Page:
Tuesday, December 21, 2010

Novel Inside - Every Single One of Us Novel Inside*

I do a lot of reading about writing.  And I do a lot of writing about living. 

But it is not deep, thought-provoking National Geographic living.  It's living-lite. 

When I start writing, I usually know how I want it to finish.  When you write about living-lite, you can usually sum it up in less than 500 words.

The thing is, I think I have a novel in me.  The other thing is, I don't know how it will end.

So do I start the novel and just see where it goes.  Or do I succomb to the natural born planner and researcher in me, and have a detailed plot and ending before I even start?

These aren't rhetorical questions.  I really want to know!

I read an article today by Delia Falconer in Australian Author** which was about writing your first novel.  She said that 'no experience is freer or more private than writing a first novel'.  This is because your first novel you write for yourself.  If you are lucky enough to write any subsequent novels, you now write for an audience.

So if I am going to do this, I should write entirely for myself, assume that no one else will ever read it, and luxuriate in the utter self-absorption and self-pleasure (yes, yes get your mind out of the gutter) it will bring.

Funnily enough, in the same edition of the magazine there was an article for new writers by Helen Barnes entitled 'Don't Quit Your Day Job'.   She offers the following sage advice:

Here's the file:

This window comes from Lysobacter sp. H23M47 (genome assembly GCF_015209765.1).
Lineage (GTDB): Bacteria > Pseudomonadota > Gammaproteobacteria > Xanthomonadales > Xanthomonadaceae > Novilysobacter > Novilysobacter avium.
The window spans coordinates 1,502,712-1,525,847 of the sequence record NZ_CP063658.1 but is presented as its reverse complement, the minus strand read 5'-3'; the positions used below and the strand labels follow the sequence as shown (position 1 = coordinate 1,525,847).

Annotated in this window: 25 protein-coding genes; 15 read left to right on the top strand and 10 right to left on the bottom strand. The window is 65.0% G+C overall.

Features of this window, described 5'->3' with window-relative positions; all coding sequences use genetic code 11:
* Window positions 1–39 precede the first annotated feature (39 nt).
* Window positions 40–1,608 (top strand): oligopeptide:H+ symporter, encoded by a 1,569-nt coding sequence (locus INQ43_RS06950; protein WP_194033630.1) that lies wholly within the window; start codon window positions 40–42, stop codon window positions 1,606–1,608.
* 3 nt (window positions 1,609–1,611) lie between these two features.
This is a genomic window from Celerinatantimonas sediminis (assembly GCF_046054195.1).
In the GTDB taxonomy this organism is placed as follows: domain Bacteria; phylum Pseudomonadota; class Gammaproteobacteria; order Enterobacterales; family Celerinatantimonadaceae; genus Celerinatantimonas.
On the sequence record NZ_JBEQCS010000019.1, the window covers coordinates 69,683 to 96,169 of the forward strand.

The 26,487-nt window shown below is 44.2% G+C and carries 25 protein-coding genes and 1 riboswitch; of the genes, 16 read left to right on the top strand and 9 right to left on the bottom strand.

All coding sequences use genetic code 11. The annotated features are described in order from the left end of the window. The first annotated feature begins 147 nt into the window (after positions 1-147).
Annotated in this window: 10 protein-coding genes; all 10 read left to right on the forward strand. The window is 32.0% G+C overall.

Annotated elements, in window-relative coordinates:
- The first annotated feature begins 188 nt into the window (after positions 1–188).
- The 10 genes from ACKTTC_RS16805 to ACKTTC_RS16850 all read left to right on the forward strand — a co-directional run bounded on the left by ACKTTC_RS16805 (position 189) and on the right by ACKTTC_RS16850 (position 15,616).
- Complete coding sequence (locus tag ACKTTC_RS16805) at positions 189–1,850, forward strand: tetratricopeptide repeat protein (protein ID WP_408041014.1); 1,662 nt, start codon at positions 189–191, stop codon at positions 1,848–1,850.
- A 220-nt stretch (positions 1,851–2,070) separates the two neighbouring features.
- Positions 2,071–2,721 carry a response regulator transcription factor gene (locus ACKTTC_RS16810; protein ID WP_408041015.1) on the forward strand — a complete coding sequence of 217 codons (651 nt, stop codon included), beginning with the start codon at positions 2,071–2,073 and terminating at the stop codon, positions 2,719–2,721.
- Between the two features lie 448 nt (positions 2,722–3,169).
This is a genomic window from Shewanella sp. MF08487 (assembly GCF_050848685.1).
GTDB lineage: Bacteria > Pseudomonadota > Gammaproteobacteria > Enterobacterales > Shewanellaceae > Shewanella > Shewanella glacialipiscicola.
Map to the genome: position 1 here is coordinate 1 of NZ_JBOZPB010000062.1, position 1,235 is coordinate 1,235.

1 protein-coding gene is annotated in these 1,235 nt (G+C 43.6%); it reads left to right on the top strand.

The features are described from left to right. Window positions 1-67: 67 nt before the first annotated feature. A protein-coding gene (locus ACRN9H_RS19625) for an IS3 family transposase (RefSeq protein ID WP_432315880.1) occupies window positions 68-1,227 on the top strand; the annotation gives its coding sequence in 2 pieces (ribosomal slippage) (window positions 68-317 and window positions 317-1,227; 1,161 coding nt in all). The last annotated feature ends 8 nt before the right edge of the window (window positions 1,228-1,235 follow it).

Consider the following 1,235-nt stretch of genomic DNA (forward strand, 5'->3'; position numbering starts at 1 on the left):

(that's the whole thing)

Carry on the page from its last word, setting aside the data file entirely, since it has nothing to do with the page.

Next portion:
'Find something else to do.  That's the only advice I can offer with any sincerity.  Writing is boring, hard and thankless.  It makes you paranoid, ungrateful and snippy to your loved ones'.

Well that's fortunate because I'm sure I am already those things.  Gosh if writing is going to make me merely snippy rather than the raging madwoman I already am, then surely that's an improvement. 

Maybe the key here is venting verbally in a private manner, rather than losing it at the 3YO Blonde Bombshell in a public place

Anyway, novelists/writers/readers out there, please send your advice. I really want to know.

*Apologies to INXS for this rather lame joke
**Australian Author, Vol 42, Number 3, December 2010, the official magazine of the Australian Society of Authors (of which I am a proud new member!)


  1. It's a big question and one that I have pondered many times! Now I'm not quite a novelist but I have written two novels ... just haven't got them published yet. YET! Anyway, in brief ... first one I just wrote without a plan. Was fun, but had to do a lot (LOT) of editing and rearranging and cutting and rewriting afterwards. Second one I had a "semi-detailed" plan - basically a chapter outline of three or four key points per chapter. Nothing else though (no character studies or anything). Worked much better and much less editing required. I have a third one in my head and my plan is to do about the same amount of an outline. And of course I reserve the right to totally change it as I write. I think something different works for everyone but hopefully that helps you a little!

  2. Brilliant, thanks Amanda. I am a bit impatient and hate rewrites so I am guessing having a vague outline will suit me better than having no plan whatsoever.
    The problem still remains that I don't know how I want it to end...


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